Cascades Revenue By Station
Chart from WSDOT’s 2013 Amtrak Cascades Performance Report

After a public records request to WSDOT, I put together a matrix of revenue by all origin-destination pairs.* The results are clear: the intermediate stations drag down the financial performance of the line, and their ridership and revenue do not necessitate the current 5 trains per day (including the Coast Starlight).  An express Seattle-Portland service could make the run in 3 hours under current conditions, and would instantly become the best way to travel between the Emerald City and the City of Roses. Converting one or two of the current Cascades runs to express or ‘limited’ service would reduce running times, reduce costs, increase ridership, and allow a better financial return per passenger.

Consider train 507, which travels from Seattle to Eugene, leaving Seattle at 2:00pm, arriving in Portland at 5:50pm, and Eugene at 8:40pm. Consulting the chart above, almost no revenue is generated from trips from any point between Tukwila and Kelso and any points south of Portland. In other words, almost no one is riding from Centralia to Salem ($8,000 in revenue per year), or Kelso to Oregon City ($1,000 per year). The combined revenue of all trips either wholly within the Tukwila-Kelso corridor, or from stations between Tukwila and Kelso to points south of Portland, is only $850,000 per year, less than 3% of overall revenue.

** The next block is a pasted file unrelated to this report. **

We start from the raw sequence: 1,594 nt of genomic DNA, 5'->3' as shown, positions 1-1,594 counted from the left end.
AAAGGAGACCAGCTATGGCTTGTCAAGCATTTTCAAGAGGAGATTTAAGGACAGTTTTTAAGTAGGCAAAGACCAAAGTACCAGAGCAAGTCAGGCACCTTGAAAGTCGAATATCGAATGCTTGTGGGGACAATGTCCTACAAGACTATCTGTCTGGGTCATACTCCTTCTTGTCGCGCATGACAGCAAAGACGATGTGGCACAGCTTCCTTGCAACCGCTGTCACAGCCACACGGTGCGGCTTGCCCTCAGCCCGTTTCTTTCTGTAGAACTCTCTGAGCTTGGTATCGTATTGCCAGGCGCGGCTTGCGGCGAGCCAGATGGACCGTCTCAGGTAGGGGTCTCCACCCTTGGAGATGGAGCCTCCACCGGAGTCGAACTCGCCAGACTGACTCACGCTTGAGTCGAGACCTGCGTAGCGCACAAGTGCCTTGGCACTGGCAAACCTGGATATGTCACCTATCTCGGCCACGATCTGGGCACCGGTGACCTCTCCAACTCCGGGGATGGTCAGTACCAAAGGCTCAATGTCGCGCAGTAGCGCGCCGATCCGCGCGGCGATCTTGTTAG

Running train 507 either as a true Seattle-Portland express, or a ‘limited’ with stops only in Tacoma and Vancouver, and then local from Portland to Eugene, would hurt almost no one. Approximately 1 person per day is riding Amtrak between Seattle and Tukwila, and those riding from Tukwila to Portland can use Seattle or Tacoma instead. Riders from Lacey, Centralia, and Kelso would still have more frequency than Vancouver BC, with local trains departing Seattle at 7:30am, 9:35am, 11:25am, and 5:30pm.

The same could be said for Train 506, which travels only between Portland and Seattle, with another train (516) 2.5 hours later. Those headed from Portland to intermediate stations on the way to Seattle would still have two morning (8:20am and 9:35am), an afternoon (4:12pm), and evening options (6:50pm).